The Highway Bill: Another Example of Unacceptable Government Spending

If you want another example of how misguided incentives in the public sector lead to bad outcomes, here is another pathetic example (available from the WSJ for a fee):

…What’s meaningful about the [highway] bill the Senate passed yesterday…is just how quickly and utterly some Republicans have abandoned all spending principle.
The 89-11 Senate vote for a $295 billion highway bill exceeds the $284 billion limit that President Bush has said is acceptable. But more than that, it also defies the budget resolution that Congress adopted only last month…The resolution isn’t binding (which is the way Democrats designed it in 1974), but it is intended to provide some parameters for a Republican Congress that’s supposedly serious about changing its free-spending ways. Or so they keep telling us.
It’s bad enough that only nine Members voted against the House version of the highway bill in March, which makes us wonder if there’s any political constituency for spending restraint….But at least the House measure, at $284 billion, stayed within the overly generous spending limits set by the White House.
President Bush has threatened to veto any highway bill in excess of that amount, but apparently Senate Republicans don’t take his threat seriously. Senate Finance Chairman Chuck Grassley is claiming the extra $11 billion is “paid for” and won’t add to the deficit. But Senator Judd Gregg told reporters last week that the higher figure is “quite simply, unequivocally, unquestionably, a budget buster.” He was being kind…
The highway trust fund, supported by federal gas taxes, is the main source of money for highway projects. To claim deficit “neutrality,” the Senate bill mainly diverts general revenue funds into the highway trust, or shifts highway trust fund liabilities into some other fund. But either way, it constitutes deficit spending…
It’s also worth noting that the $284 billion ceiling set by the President is a record high level of funding and $73 billion, or 35%, more than the last six-year bill enacted in 1998. Which is to say that the White House strictures are far from unreasonable. It’s too bad that only nine GOP Senators — Sam Brownback, John Cornyn, Kay Bailey Hutchison, Jim DeMint, Lindsey Graham, Jon Kyl, John McCain, Judd Gregg and John Sununu — saw fit to vote against the bill. They were joined by the two Wisconsin Democrats, Herb Kohl and Russ Feingold, who opposed the measure because they said it shortchanged their state.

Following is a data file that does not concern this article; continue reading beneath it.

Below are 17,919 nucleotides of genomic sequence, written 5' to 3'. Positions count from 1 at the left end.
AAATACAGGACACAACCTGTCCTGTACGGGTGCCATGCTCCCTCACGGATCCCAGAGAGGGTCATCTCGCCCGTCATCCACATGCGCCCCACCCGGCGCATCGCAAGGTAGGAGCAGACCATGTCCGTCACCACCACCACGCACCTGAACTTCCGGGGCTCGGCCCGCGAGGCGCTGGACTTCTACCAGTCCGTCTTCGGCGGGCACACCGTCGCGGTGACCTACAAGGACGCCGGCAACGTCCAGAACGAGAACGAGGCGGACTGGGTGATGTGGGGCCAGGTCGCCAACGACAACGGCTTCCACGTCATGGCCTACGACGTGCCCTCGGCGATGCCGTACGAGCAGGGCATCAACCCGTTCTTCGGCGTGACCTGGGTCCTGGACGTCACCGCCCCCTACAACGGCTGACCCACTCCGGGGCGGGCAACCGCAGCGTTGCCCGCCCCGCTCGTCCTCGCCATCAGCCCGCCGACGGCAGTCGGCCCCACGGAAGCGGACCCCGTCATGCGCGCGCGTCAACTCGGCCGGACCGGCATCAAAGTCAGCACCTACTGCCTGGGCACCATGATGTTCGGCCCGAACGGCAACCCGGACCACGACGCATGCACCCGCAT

The transit bill is already 20 months late, and since there’s little in there to promote the types of infrastructure reforms — toll roads, public-private partnerships — the country could really use…
…a veto is in order. Make that imperative. Mr. Bush has been preaching spending restraint since his re-election, and to let Congress get away with busting the first big spending bill of his second term is to guarantee that he won’t be taken seriously again. Senators are daring Mr. Bush on this bill because they simply don’t believe he’ll use his veto…

Plain and simple, this is nothing but revolting behavior by the Congress.
For more on the broader problem that afflicts public sector incentives, go here, here, here, and here. Then go read Lawrence Reed’s speech entitled Seven Principles of Sound Public Policy.

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